- Anyone who is interested or swayed by statistics must acknowledge the most significant statistic of all, which is: the state is responsible for far more murder, violence, theft, corruption, and generalized aggression than its peasants--by orders of magnitude. In the twentieth century alone, governments murdered more of their own citizens than were accounted for in all of the military wars of the same period. This number is at least in the tens of millions, and some counts place it in the hundreds of millions. To wit: You wanna save "just one life"? I'll start taking you seriously when you disarm the government, completely. Until then, ya sound like a buffoon.

    - And finally, there is the question of history and precedent. Put simply: what, exactly, is it that any new law is going to accomplish, that the thousands of laws that came before it have failed to accomplish? "Gun control" fails to live up to its claims, every time, and those who continue to beat the drum despite this are operating on more the basis of a religious faith than any rational handle on history.

    Some of us would actually like to try something, you know, different, such as removing the state's claim of a monopoly on force. We tried giving 'em everything. All they did was murder some people and prevent others from defending themselves.

    In closing, this more recent article gets right at the point of the "divide" between those who want liberty and those who find a way to rationalize mob rule:

    From the 'Wish I'd Said That' files

    There you go: for your consideration. Again, I don't expect much to come from it; I've encountered the self-proclaimed open-minded for my entire adult life, and the strongest lesson I've learned from that is that people who go to the trouble to make the claim that they are "reasonable", or "open-minded", or "willing to compromise", or any number of other telltale phrases...usually are not at all.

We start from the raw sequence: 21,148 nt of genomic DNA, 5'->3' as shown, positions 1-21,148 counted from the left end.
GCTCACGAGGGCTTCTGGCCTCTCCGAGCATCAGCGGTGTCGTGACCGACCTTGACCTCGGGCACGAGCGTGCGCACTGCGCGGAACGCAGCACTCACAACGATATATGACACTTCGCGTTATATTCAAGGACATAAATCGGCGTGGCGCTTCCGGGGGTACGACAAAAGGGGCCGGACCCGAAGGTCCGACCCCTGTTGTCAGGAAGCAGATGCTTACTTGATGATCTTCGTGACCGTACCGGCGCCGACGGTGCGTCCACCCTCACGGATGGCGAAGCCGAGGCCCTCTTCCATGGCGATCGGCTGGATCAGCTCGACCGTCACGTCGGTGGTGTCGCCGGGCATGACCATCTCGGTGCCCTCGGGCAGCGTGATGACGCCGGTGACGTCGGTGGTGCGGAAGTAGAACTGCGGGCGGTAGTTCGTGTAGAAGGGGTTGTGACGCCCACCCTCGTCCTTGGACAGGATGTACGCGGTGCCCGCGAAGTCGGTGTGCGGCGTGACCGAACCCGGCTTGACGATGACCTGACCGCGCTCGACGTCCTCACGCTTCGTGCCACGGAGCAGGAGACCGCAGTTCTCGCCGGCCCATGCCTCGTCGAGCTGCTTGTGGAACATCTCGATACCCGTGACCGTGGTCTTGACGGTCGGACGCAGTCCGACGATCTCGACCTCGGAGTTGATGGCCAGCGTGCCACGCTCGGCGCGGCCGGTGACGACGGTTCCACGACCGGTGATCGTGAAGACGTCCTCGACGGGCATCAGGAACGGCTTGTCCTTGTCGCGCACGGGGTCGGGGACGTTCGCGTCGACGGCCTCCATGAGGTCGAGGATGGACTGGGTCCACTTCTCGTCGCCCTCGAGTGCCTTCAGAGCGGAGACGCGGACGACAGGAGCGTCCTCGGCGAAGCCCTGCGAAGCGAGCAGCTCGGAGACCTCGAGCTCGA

That's okay. I'm not "reasonable" about this either. "Gun control" is a moral claim on the lives of people who have hurt no one, including me. Nobody should be surprised if its victims treat that claim accordingly.

  12. Hi, Nugun, thanks for the comments.

    That's horrible about the renter!

    Life internment. My first thought, as you guessed at the link you gave, is prison overcrowding would prevent this. I'll continue my comment at your blog....

  13. Mr. Odinson:

    When addressing the issue of "gun violence", I think we can all agree that the central issue should not be the GUN, but the VIOLENCE, because one may exist without the other, but not vice versa.

    Guns, like all other inanimate objects, have no character of their own, neither good nor evil, and must therefore "borrow" character from the human beings who use them. If a machete is used to clear a path, that is "good". If that same machete is used to commit murder, that is "evil." It should be abundantly clear that it is the human being who determines this, through his/her actions.

    Automobiles do an immense amount of "good", by ferrying people about to a degree which was unimaginable a mere century ago. At the same time, they do a FAR greater share of "evil" than firearms, in the form of traffic deaths. And yet, in the case of automobiles, measures to reduce mayhem are focused upon driving behavior, rather than access to automobiles.

    Mind you, in both instances, criminals are, by definition, those who disobey laws. There is, therefore, no reason to believe that criminals will obey any new law, to any greater extent than they have obeyed the over 20,000 existing firearms laws at the federal and state levels.

    If I were to propose any change in firearms laws, it would be this: repeal ALL existing firearms laws, and replace them with one:

    If any person causes any unjustifiable harm to the person or property of another via firearm, in ADDITION TO the penalty for the offense itself, that person shall, upon conviction, immediately and permanently lose his/her right to keep and bear arms, violation of which shall be punishable by death - IMMEDIATELY upon conviction.